Malawi’s malnutrition levels worry EU, Oxfam
THE European Union (EU) has described the levels of malnutrition in the country as unacceptable.
The 2015/16 Malawi Demographic and Health Survey (MDHS) found that 37 percent of Malawian children are stunted and only eight percent of children aged between six and 23 months meet the average minimum standards for recommended infant feeding practices.
EU Delegation Team Leader for Sustainable Agriculture, Mehdi Mahjoub, said the figure means almost 40 percent of the future adult population cannot achieve their full potential.
“The brains of these stunted children are already damaged and this is irreversible,” Mahjoub said.
He said this in Salima on Wednesday when Oxfam launched a three-year EU-funded project that seeks to enhance the capacity of civil society organisations, district level staff and communities in scaling up nutrition in Malawi.
The Catholic Health Commission will implement the project in four districts in the Central Region. Mahjoub called for coordinated efforts to deal with the threat, which, he said, could negatively impact on Malawi’s social and economic development.
“The attainment of good nutritional status, especially among children and women of reproductive age, is not only an essential human need; it is also a driver of sustainable development. “Under-nutrition cripples global and national economic growth and development, and future prosperity and security are intimately linked with our ability to respond adequately to this urgent challenge,” Mahjoub said.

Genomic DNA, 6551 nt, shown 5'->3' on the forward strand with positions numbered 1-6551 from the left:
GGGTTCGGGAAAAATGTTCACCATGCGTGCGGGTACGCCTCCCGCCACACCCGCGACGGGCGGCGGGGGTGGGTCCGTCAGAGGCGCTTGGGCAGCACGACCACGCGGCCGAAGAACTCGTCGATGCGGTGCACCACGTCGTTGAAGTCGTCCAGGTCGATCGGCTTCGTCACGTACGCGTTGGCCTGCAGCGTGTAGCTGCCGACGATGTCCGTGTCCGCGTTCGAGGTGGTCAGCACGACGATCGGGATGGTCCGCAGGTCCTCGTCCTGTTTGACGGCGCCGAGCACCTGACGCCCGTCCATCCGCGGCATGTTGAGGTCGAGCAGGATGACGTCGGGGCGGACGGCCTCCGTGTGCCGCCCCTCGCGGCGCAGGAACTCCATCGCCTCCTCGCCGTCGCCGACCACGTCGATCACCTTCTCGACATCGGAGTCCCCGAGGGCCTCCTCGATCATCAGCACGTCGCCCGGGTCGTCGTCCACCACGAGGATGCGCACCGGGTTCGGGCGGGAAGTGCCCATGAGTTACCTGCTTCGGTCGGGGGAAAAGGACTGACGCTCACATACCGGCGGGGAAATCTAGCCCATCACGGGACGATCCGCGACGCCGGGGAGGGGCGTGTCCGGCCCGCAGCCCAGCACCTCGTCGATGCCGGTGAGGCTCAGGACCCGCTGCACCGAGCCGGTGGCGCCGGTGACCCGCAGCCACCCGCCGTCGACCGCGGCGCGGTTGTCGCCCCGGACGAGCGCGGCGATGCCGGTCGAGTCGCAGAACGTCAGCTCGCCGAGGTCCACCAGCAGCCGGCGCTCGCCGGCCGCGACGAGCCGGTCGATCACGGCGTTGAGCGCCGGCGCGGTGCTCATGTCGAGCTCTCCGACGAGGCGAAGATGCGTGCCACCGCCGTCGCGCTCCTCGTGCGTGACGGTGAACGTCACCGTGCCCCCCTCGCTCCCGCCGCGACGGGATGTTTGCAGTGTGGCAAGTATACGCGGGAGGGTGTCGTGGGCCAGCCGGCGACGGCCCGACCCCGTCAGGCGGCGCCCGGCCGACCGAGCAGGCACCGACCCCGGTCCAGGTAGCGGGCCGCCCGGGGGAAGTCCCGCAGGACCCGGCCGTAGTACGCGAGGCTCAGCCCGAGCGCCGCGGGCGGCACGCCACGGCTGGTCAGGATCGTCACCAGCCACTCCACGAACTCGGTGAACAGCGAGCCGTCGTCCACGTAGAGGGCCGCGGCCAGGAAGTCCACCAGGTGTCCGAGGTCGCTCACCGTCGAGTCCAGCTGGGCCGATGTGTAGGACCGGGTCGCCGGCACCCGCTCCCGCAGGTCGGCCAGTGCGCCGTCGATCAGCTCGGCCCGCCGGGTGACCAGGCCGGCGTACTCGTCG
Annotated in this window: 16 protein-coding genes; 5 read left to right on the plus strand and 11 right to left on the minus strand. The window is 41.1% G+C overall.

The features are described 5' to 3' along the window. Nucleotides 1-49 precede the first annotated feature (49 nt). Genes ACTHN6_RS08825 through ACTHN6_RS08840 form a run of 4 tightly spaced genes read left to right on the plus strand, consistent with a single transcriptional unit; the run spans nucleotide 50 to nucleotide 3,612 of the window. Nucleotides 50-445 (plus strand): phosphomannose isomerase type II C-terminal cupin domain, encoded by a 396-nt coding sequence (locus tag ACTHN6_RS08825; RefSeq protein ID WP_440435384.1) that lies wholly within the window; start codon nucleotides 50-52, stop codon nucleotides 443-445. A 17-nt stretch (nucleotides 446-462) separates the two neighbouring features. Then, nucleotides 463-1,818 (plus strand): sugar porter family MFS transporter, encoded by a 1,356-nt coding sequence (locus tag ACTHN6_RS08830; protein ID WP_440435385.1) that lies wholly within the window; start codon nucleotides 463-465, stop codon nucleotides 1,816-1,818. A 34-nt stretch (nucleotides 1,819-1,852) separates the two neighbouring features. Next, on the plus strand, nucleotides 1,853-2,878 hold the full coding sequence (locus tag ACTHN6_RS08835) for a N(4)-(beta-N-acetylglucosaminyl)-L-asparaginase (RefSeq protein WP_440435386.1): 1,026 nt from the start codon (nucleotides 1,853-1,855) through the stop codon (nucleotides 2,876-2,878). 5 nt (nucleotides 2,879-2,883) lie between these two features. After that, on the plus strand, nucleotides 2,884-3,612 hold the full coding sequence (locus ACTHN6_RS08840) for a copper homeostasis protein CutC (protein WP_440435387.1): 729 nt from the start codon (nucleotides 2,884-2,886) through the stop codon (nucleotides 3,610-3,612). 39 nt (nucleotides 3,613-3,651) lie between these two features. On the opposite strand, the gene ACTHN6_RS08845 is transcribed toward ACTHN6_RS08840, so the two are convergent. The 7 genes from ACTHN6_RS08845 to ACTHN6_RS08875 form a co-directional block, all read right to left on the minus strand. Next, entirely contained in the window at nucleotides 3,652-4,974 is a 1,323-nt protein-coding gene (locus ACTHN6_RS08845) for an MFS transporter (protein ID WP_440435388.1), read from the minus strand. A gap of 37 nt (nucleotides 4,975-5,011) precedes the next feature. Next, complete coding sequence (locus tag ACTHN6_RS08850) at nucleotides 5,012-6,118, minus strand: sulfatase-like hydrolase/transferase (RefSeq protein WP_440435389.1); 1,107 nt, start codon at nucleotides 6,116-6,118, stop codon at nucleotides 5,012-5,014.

Deputy Minister of Agriculture, Irrigation and Water Development, Aggrey Masi, said the government is equally concerned that infant mortality rate is at 44 deaths per 1,000 babies, a development largely attributed to malnutrition.
“The government understands that good nutrition for pregnant mothers and children will help in reducing these deaths. Good nutrition is good for our development,” Masi said.
Oxfam Deputy Country Director, Lingalireni Mihowa, said the project will prioritise women and children as active participants and predominant beneficiaries since findings show that nutritional issues affect women and children more than men in Malawi.
“This project will raise awareness on key messages in relation to mothers’ nutritional health, community health and nutrition, especially in the first 1,000 days of a child [‘s life],” Mihowa said.
The €1.5 million [approximately K1.2 billion] project, which is expected to be implemented in Lilongwe, Salima, Nkhotakota and Dowa districts, is aligned to the global initiative of scaling-up nutrition which Malawi adopted in 2011.
It targets 16,000 under-five children and 10,000 lactating and pregnant mothers translating to a population of 143,000 people from the four districts.
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